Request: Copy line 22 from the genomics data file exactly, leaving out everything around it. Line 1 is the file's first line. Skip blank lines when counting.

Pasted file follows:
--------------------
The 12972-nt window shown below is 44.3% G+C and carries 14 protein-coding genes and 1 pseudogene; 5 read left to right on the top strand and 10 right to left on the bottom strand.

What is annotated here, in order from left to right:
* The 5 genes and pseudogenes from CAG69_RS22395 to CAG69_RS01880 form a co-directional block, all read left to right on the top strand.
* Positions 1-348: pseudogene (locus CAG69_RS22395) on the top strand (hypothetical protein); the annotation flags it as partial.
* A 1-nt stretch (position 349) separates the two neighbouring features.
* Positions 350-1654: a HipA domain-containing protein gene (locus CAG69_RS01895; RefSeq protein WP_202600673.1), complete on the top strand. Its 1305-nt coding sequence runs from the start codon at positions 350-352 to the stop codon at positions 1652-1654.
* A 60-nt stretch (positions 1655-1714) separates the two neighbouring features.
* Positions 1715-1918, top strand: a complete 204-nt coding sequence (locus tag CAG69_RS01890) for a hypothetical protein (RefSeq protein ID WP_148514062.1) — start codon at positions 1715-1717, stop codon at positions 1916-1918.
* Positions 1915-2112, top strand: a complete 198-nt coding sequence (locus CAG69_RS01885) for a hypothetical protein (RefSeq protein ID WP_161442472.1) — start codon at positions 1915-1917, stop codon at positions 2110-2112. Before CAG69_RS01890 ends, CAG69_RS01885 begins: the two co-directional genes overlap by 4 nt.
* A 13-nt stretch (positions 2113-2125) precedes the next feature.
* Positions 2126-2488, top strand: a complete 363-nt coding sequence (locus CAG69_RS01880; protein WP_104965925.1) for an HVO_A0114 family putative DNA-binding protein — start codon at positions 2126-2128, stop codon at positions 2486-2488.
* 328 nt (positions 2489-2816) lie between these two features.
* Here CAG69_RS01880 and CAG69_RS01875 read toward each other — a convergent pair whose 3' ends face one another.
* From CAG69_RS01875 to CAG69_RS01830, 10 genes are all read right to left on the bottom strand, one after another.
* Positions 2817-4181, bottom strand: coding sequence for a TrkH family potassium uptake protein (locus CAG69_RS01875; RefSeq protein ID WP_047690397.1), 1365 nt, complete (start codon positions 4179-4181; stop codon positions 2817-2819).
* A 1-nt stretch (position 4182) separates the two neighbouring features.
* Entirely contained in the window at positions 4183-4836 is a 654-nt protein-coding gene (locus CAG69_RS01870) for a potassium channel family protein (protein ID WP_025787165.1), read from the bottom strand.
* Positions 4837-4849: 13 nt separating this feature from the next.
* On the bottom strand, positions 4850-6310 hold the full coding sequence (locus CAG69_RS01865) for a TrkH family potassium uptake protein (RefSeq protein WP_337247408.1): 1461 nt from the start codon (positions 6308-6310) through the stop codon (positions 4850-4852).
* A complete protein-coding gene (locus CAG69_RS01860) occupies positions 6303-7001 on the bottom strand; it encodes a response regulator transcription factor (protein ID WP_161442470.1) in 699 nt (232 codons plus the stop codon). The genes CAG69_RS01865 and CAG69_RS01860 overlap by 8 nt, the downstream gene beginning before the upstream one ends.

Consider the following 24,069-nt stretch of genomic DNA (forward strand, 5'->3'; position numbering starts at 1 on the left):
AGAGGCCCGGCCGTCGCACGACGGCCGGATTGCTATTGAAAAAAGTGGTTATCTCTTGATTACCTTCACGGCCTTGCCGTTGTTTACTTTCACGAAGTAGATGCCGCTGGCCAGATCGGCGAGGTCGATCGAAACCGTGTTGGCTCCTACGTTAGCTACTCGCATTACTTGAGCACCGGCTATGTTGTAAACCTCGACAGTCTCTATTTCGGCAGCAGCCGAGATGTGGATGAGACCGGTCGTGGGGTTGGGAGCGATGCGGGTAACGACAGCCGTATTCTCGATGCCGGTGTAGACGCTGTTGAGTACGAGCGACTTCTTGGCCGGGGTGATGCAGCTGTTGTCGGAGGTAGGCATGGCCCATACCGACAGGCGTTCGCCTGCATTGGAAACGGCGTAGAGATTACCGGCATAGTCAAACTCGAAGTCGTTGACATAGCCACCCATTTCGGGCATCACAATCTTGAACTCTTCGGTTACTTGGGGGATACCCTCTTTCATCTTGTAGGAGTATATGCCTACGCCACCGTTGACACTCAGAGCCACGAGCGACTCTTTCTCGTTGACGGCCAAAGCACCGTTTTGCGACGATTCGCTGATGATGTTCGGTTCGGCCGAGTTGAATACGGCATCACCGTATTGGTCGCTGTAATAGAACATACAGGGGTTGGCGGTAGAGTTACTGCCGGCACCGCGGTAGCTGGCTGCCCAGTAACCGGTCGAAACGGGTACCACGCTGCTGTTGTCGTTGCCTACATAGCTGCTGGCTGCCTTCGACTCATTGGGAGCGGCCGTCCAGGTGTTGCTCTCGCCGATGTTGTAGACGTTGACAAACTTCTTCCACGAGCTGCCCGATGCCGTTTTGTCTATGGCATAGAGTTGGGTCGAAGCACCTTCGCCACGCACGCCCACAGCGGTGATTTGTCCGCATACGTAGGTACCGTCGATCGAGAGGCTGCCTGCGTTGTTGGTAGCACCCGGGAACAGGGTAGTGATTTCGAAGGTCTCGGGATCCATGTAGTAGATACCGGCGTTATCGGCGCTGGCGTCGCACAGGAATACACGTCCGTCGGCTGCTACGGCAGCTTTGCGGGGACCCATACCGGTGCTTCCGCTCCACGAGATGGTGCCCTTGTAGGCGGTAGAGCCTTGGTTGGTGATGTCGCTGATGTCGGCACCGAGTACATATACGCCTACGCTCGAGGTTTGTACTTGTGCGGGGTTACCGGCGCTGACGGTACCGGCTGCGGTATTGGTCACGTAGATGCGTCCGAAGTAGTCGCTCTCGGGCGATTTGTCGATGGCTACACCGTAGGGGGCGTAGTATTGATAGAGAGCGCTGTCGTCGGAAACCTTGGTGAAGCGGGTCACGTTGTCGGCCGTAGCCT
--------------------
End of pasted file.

AGAGGCCCGGCCGTCGCACGACGGCCGGATTGCTATTGAAAAAAGTGGTTATCTCTTGATTACCTTCACGGCCTTGCCGTTGTTTACTTTCACGAAGTAGATGCCGCTGGCCAGATCGGCGAGGTCGATCGAAACCGTGTTGGCTCCTACGTTAGCTACTCGCATTACTTGAGCACCGGCTATGTTGTAAACCTCGACAGTCTCTATTTCGGCAGCAGCCGAGATGTGGATGAGACCGGTCGTGGGGTTGGGAGCGATGCGGGTAACGACAGCCGTATTCTCGATGCCGGTGTAGACGCTGTTGAGTACGAGCGACTTCTTGGCCGGGGTGATGCAGCTGTTGTCGGAGGTAGGCATGGCCCATACCGACAGGCGTTCGCCTGCATTGGAAACGGCGTAGAGATTACCGGCATAGTCAAACTCGAAGTCGTTGACATAGCCACCCATTTCGGGCATCACAATCTTGAACTCTTCGGTTACTTGGGGGATACCCTCTTTCATCTTGTAGGAGTATATGCCTACGCCACCGTTGACACTCAGAGCCACGAGCGACTCTTTCTCGTTGACGGCCAAAGCACCGTTTTGCGACGATTCGCTGATGATGTTCGGTTCGGCCGAGTTGAATACGGCATCACCGTATTGGTCGCTGTAATAGAACATACAGGGGTTGGCGGTAGAGTTACTGCCGGCACCGCGGTAGCTGGCTGCCCAGTAACCGGTCGAAACGGGTACCACGCTGCTGTTGTCGTTGCCTACATAGCTGCTGGCTGCCTTCGACTCATTGGGAGCGGCCGTCCAGGTGTTGCTCTCGCCGATGTTGTAGACGTTGACAAACTTCTTCCACGAGCTGCCCGATGCCGTTTTGTCTATGGCATAGAGTTGGGTCGAAGCACCTTCGCCACGCACGCCCACAGCGGTGATTTGTCCGCATACGTAGGTACCGTCGATCGAGAGGCTGCCTGCGTTGTTGGTAGCACCCGGGAACAGGGTAGTGATTTCGAAGGTCTCGGGATCCATGTAGTAGATACCGGCGTTATCGGCGCTGGCGTCGCACAGGAATACACGTCCGTCGGCTGCTACGGCAGCTTTGCGGGGACCCATACCGGTGCTTCCGCTCCACGAGATGGTGCCCTTGTAGGCGGTAGAGCCTTGGTTGGTGATGTCGCTGATGTCGGCACCGAGTACATATACGCCTACGCTCGAGGTTTGTACTTGTGCGGGGTTACCGGCGCTGACGGTACCGGCTGCGGTATTGGTCACGTAGATGCGTCCGAAGTAGTCGCTCTCGGGCGATTTGTCGATGGCTACACCGTAGGGGGCGTAGTATTGATAGAGAGCGCTGTCGTCGGAAACCTTGGTGAAGCGGGTCACGTTGTCGGCCGTAGCCT